Minnesota Department of Transportation

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Project development

Environmental process | Environmental review

Complete Streets


MnDOT’s Complete Streets Policy states “the Minnesota Department of Transportation (MnDOT) must follow a Complete Streets approach in all phases of planning, scoping, project development, construction, operations, permitting, and maintenance activities.”

Complete Streets are streets for everyone. From rural to suburban to urban communities, it’s designing and operating the entire right of way to provide safe and convenient access for everyone who is using the road. This may mean adding a sidewalk or median to help people walking cross safety, converting vehicle travel lanes to other uses, narrowing vehicle lanes, or changing parking configurations.

When to use this subject

The MnDOT Complete Streets Project Transportation Hierarchy Tool offers a starting point. The tool provides a baseline project hierarchy based on context, user type, and transportation characteristics. The tool is primarily for MnDOT staff who plan, design, and engineer roadway projects. It can apply at project planning, scoping, design, construction, and operations/maintenance.

The transportation hierarchy applies to all categories of project types, except for exempt activities. Major reconstruction projects may provide a clear opportunity to reallocate space within the right-of-way to address the needs of all users. Preservation projects may provide opportunity to address inequities, particularly for the most vulnerable users.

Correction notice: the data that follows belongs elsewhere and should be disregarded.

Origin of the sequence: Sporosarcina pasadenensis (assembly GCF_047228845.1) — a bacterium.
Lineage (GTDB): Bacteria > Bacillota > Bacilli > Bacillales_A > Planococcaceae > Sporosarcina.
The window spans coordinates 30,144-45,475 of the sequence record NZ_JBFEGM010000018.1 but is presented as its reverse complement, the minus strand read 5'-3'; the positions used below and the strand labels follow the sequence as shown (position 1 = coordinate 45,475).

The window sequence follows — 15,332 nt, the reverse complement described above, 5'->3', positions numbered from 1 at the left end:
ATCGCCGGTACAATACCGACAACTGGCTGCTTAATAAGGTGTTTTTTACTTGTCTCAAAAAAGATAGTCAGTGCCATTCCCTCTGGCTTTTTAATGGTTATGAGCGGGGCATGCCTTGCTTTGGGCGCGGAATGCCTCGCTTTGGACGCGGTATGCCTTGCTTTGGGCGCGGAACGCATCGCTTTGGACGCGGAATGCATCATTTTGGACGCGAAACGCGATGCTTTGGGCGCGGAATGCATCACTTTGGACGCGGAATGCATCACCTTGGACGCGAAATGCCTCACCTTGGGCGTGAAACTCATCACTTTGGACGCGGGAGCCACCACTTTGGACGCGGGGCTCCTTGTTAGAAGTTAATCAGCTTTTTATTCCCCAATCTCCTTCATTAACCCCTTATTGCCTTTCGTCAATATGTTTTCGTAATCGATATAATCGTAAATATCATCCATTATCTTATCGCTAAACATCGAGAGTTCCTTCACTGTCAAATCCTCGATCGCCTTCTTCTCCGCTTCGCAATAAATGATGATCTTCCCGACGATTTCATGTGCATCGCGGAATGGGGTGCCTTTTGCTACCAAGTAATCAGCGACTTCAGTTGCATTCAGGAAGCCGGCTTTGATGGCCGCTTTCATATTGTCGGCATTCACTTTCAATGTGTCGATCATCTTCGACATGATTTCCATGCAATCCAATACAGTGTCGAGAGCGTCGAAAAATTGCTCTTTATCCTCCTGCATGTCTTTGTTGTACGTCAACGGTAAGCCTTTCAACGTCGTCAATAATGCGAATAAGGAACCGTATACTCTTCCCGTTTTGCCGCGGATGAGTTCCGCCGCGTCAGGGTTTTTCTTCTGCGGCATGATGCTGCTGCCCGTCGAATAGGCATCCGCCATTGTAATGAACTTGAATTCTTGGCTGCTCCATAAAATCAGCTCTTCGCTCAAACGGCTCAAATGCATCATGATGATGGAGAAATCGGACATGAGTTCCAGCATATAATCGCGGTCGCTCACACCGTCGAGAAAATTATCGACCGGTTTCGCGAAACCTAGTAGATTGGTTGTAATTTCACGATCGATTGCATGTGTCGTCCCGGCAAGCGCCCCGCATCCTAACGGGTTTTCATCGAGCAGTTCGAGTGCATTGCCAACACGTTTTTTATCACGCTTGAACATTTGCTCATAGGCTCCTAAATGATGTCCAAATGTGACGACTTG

Full guidance on applying the Hierarchy Tool is available in the Complete Streets Handbook.

The following activities are exempt from the Complete Streets policy and reporting requirements:

  • Emergency, routine, preventative, or localized maintenance and repair work that does not change the structure or layout of the road and does not meet the ADA alteration threshold (refer to the MnDOT ADA Tech Memo for specific guidance)
  • Projects such as storm water tunnels, storm sewers, landscaping, and slope stabilization that do not directly affect transportation system users or layout
  • Roadside infrastructure projects on freeways that do not involve entrance/exit ramps, loops, or overpasses such as high-tension cable guardrail, sign replacements, and overhead sign structure replacements
  • Installation or replacement of fiber optic cables, other transmission lines, solar panels, or other energy infrastructure in state owned right-of-way

How this subject fits into the overall project development process

Use the Complete Streets Handbook to inform project implementation of the Complete Streets policy. This includes guidance on how to apply the Project Transportation Hierarchy Tool. Project decisions related to Complete Streets should be documented through the Complete Streets SharePoint site by MnDOT project staff at the project planning, scoping, and 30% final design phases.

Organizations involved